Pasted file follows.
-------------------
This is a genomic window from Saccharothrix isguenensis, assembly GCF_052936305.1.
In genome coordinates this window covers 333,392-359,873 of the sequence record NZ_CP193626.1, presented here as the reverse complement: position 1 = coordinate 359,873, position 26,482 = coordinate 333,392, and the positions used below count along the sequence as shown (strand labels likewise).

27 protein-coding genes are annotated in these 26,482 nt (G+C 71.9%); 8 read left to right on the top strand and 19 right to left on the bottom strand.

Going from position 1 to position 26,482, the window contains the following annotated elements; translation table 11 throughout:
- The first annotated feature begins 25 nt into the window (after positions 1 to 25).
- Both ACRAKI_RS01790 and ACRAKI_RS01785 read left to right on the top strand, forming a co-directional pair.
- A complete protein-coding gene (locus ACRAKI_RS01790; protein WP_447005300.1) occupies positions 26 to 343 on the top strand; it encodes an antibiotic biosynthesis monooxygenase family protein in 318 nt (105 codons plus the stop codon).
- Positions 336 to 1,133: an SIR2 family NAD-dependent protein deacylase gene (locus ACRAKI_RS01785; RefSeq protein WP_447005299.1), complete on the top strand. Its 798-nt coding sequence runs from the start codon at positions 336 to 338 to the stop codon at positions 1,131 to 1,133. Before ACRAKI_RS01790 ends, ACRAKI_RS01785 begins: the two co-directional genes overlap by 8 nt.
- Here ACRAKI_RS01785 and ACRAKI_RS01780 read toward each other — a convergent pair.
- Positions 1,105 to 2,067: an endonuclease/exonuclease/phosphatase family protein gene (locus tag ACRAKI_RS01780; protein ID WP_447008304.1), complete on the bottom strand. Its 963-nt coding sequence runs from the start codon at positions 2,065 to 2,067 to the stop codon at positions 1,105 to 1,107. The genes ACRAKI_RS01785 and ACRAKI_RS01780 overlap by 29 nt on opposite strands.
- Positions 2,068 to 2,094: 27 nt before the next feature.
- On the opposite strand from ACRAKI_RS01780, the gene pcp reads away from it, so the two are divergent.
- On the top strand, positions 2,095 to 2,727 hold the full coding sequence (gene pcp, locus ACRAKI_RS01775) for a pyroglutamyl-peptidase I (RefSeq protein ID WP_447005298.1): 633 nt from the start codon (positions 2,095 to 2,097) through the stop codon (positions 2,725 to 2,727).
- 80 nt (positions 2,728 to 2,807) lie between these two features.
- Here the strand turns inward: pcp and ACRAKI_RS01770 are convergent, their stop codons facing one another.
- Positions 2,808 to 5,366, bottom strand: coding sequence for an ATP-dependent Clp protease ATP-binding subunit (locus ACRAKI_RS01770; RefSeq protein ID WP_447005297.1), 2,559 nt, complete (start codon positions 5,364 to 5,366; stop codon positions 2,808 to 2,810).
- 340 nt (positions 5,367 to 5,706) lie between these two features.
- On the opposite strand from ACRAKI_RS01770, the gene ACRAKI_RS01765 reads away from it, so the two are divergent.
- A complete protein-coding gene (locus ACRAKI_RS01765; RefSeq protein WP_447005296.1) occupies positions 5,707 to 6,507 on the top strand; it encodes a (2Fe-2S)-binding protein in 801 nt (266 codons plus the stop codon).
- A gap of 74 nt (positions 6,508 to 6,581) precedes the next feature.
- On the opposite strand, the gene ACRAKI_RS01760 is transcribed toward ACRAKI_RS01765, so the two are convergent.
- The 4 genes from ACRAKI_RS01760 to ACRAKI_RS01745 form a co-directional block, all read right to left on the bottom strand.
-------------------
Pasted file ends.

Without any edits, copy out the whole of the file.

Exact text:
This is a genomic window from Saccharothrix isguenensis, assembly GCF_052936305.1.
In genome coordinates this window covers 333,392-359,873 of the sequence record NZ_CP193626.1, presented here as the reverse complement: position 1 = coordinate 359,873, position 26,482 = coordinate 333,392, and the positions used below count along the sequence as shown (strand labels likewise).

27 protein-coding genes are annotated in these 26,482 nt (G+C 71.9%); 8 read left to right on the top strand and 19 right to left on the bottom strand.

Going from position 1 to position 26,482, the window contains the following annotated elements; translation table 11 throughout:
- The first annotated feature begins 25 nt into the window (after positions 1 to 25).
- Both ACRAKI_RS01790 and ACRAKI_RS01785 read left to right on the top strand, forming a co-directional pair.
- A complete protein-coding gene (locus ACRAKI_RS01790; protein WP_447005300.1) occupies positions 26 to 343 on the top strand; it encodes an antibiotic biosynthesis monooxygenase family protein in 318 nt (105 codons plus the stop codon).
- Positions 336 to 1,133: an SIR2 family NAD-dependent protein deacylase gene (locus ACRAKI_RS01785; RefSeq protein WP_447005299.1), complete on the top strand. Its 798-nt coding sequence runs from the start codon at positions 336 to 338 to the stop codon at positions 1,131 to 1,133. Before ACRAKI_RS01790 ends, ACRAKI_RS01785 begins: the two co-directional genes overlap by 8 nt.
- Here ACRAKI_RS01785 and ACRAKI_RS01780 read toward each other — a convergent pair.
- Positions 1,105 to 2,067: an endonuclease/exonuclease/phosphatase family protein gene (locus tag ACRAKI_RS01780; protein ID WP_447008304.1), complete on the bottom strand. Its 963-nt coding sequence runs from the start codon at positions 2,065 to 2,067 to the stop codon at positions 1,105 to 1,107. The genes ACRAKI_RS01785 and ACRAKI_RS01780 overlap by 29 nt on opposite strands.
- Positions 2,068 to 2,094: 27 nt before the next feature.
- On the opposite strand from ACRAKI_RS01780, the gene pcp reads away from it, so the two are divergent.
- On the top strand, positions 2,095 to 2,727 hold the full coding sequence (gene pcp, locus ACRAKI_RS01775) for a pyroglutamyl-peptidase I (RefSeq protein ID WP_447005298.1): 633 nt from the start codon (positions 2,095 to 2,097) through the stop codon (positions 2,725 to 2,727).
- 80 nt (positions 2,728 to 2,807) lie between these two features.
- Here the strand turns inward: pcp and ACRAKI_RS01770 are convergent, their stop codons facing one another.
- Positions 2,808 to 5,366, bottom strand: coding sequence for an ATP-dependent Clp protease ATP-binding subunit (locus ACRAKI_RS01770; RefSeq protein ID WP_447005297.1), 2,559 nt, complete (start codon positions 5,364 to 5,366; stop codon positions 2,808 to 2,810).
- 340 nt (positions 5,367 to 5,706) lie between these two features.
- On the opposite strand from ACRAKI_RS01770, the gene ACRAKI_RS01765 reads away from it, so the two are divergent.
- A complete protein-coding gene (locus ACRAKI_RS01765; RefSeq protein WP_447005296.1) occupies positions 5,707 to 6,507 on the top strand; it encodes a (2Fe-2S)-binding protein in 801 nt (266 codons plus the stop codon).
- A gap of 74 nt (positions 6,508 to 6,581) precedes the next feature.
- On the opposite strand, the gene ACRAKI_RS01760 is transcribed toward ACRAKI_RS01765, so the two are convergent.
- The 4 genes from ACRAKI_RS01760 to ACRAKI_RS01745 form a co-directional block, all read right to left on the bottom strand.